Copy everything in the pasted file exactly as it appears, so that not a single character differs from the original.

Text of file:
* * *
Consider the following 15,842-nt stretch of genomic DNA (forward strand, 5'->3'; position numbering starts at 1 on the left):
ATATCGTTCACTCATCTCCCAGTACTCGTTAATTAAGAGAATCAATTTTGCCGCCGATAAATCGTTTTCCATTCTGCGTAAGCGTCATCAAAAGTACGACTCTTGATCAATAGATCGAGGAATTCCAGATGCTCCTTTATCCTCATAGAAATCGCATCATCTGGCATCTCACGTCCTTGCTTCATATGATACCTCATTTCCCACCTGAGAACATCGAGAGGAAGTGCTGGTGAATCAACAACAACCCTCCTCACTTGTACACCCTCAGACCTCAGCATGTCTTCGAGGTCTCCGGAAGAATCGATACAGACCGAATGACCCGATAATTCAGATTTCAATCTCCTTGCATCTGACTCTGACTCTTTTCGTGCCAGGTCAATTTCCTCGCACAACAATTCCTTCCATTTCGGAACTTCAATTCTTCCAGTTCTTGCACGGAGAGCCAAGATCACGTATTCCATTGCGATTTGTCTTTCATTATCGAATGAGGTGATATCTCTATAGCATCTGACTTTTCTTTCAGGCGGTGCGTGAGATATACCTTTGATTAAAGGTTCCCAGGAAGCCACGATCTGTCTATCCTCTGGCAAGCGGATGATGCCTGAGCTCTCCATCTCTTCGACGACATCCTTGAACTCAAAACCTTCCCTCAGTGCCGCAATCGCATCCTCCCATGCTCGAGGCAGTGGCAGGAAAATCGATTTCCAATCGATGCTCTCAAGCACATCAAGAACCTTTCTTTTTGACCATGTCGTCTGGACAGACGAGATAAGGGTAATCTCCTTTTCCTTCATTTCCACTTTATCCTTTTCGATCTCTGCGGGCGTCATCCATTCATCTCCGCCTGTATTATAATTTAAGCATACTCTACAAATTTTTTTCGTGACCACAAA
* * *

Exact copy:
Consider the following 15,842-nt stretch of genomic DNA (forward strand, 5'->3'; position numbering starts at 1 on the left):
ATATCGTTCACTCATCTCCCAGTACTCGTTAATTAAGAGAATCAATTTTGCCGCCGATAAATCGTTTTCCATTCTGCGTAAGCGTCATCAAAAGTACGACTCTTGATCAATAGATCGAGGAATTCCAGATGCTCCTTTATCCTCATAGAAATCGCATCATCTGGCATCTCACGTCCTTGCTTCATATGATACCTCATTTCCCACCTGAGAACATCGAGAGGAAGTGCTGGTGAATCAACAACAACCCTCCTCACTTGTACACCCTCAGACCTCAGCATGTCTTCGAGGTCTCCGGAAGAATCGATACAGACCGAATGACCCGATAATTCAGATTTCAATCTCCTTGCATCTGACTCTGACTCTTTTCGTGCCAGGTCAATTTCCTCGCACAACAATTCCTTCCATTTCGGAACTTCAATTCTTCCAGTTCTTGCACGGAGAGCCAAGATCACGTATTCCATTGCGATTTGTCTTTCATTATCGAATGAGGTGATATCTCTATAGCATCTGACTTTTCTTTCAGGCGGTGCGTGAGATATACCTTTGATTAAAGGTTCCCAGGAAGCCACGATCTGTCTATCCTCTGGCAAGCGGATGATGCCTGAGCTCTCCATCTCTTCGACGACATCCTTGAACTCAAAACCTTCCCTCAGTGCCGCAATCGCATCCTCCCATGCTCGAGGCAGTGGCAGGAAAATCGATTTCCAATCGATGCTCTCAAGCACATCAAGAACCTTTCTTTTTGACCATGTCGTCTGGACAGACGAGATAAGGGTAATCTCCTTTTCCTTCATTTCCACTTTATCCTTTTCGATCTCTGCGGGCGTCATCCATTCATCTCCGCCTGTATTATAATTTAAGCATACTCTACAAATTTTTTTCGTGACCACAAA